09 May, 2013

Report on Jobs

09 May, 2013

Key points:
– Faster rise in permanent staff appointments
– Temp billings down for first time in nine months
– Solid expansion of job vacancies maintained
– Weaker pay growth signalled

The Recruitment and Employment Confederation (REC) and KPMG Report on Jobs – published today – provides the most comprehensive guide to the UK labour market, drawing on original survey data provided by recruitment consultancies.

Faster rise in permanent placements contrasts with fall in temp billings
The number of people placed in permanent jobs increased for a seventh successive month in April, with the rate of growth accelerating since March. However, temp billings declined for the first time in nine months.

Solid growth of job vacancies
Demand for staff continued to rise at a solid pace in April. Permanent staff vacancy growth inched up since March, but temp vacancies increased at the weakest pace in nine months.

Weaker pay growth
April data pointed to an easing in the rate of inflation of permanent staff salaries, with the latest rise the slowest since last November. Temp pay growth also eased on the month.

Availability of permanent staff static
Permanent staff availability was broadly unchanged in April, ending a four-month period of decline. Temp availability rose, but only modestly and at the slowest rate in 2013 so far.

Regional and sector variation
The Midlands saw the strongest rate of permanent placements growth, followed by the South. London meanwhile posted a modest rise. The North registered stagnation.

Temporary/contract staff billings rose in the Midlands and the North during April. In contrast, London and the South posted declines.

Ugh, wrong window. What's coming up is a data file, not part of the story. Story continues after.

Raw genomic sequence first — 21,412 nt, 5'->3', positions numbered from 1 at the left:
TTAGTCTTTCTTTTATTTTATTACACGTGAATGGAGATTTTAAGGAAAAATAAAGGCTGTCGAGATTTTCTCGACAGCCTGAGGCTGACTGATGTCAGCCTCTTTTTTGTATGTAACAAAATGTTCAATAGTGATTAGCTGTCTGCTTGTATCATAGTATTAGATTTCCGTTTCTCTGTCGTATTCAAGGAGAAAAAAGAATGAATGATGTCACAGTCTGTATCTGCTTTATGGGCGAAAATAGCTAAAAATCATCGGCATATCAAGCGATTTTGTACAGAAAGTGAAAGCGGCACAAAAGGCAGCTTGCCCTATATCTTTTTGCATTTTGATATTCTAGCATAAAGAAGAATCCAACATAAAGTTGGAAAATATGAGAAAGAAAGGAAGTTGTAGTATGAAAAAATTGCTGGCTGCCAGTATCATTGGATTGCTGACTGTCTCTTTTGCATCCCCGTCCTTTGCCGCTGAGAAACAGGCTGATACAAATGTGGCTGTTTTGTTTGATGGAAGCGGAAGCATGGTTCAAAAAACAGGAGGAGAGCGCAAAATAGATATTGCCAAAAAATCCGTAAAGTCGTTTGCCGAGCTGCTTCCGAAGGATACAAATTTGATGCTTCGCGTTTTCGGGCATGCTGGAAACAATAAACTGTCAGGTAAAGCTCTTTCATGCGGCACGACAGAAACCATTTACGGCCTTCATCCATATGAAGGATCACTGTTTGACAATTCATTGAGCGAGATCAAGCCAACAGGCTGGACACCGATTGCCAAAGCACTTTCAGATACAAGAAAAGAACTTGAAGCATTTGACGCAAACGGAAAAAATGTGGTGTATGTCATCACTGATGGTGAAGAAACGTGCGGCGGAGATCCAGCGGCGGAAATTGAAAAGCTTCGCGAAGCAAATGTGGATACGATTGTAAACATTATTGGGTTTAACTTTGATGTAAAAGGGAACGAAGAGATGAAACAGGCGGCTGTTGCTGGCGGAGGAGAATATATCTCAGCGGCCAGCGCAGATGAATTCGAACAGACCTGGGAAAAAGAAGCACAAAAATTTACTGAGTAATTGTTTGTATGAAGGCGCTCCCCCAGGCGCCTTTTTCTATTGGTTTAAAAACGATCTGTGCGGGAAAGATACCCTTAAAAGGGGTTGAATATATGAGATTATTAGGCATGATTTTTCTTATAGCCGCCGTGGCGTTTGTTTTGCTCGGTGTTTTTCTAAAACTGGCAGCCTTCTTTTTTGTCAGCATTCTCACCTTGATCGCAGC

Public sector demand for staff declined, with reduced vacancies indicated for both permanent and temporary/contract workers. In contrast, private sector employees saw growth of demand, with the faster expansion reported for permanent staff.

The strongest growth of demand for permanent staff was signalled within the Engineering sector during April. IT & Computing workers also registered a marked rise in demand for their services. In contrast, there was a slight fall in demand for Hotel & Catering staff.

Seven of the nine monitored temporary/contract staff sectors saw improved demand in the latest survey period. The fastest increase was signalled for Nursing/Medical/Care workers, followed by Engineering personnel. Two sectors posted declines in demand, namely Construction and Hotel & Catering.


REC chief executive Kevin Green says:
“Demand in the economy is returning, slowly but surely. Businesses are feeling more confident, hence steady levels of people being placed into permanent jobs and rising in starting salaries across the north of England. It really is one in the eye for the naysayers who talk down our labour market and dismiss improving employment figures as being ‘the wrong kind of jobs’.

“Recruiters are reporting a renewed sense of purpose from their clients, with employers making hiring decisions more quickly than before. Highly skilled jobs like engineering and IT are still big growth areas, and the reports of shortages of people to fill sales vacancies show that companies are gearing up for increases in business investment and consumer spending.

“All the feedback from recruiters is that employers intend to continue to increase their use of flexible staffing in the months ahead.”

Bernard Brown, Partner and Head of Business Services at KPMG, comments:
“Negative news on the jobs front has been so commonplace in recent months that it has almost become a cliché.  The latest figures, however, hint at a positive turn with permanent placements accelerating, the rate of demand for permanent staff remaining solid and average starting salaries continuing to rise.

“Yet these positive signs should not be taken as a signal that we are reaching the proverbial pot of gold at the end of a rainbow.  The data suggests that optimism is lower when temporary roles are considered and there are also still too many inconsistencies across the UK to hint at recovery.  The reality is that there are likely to be storm clouds ahead before the employment rainbow will really be allowed to shine.”
Credit: rec.uk.com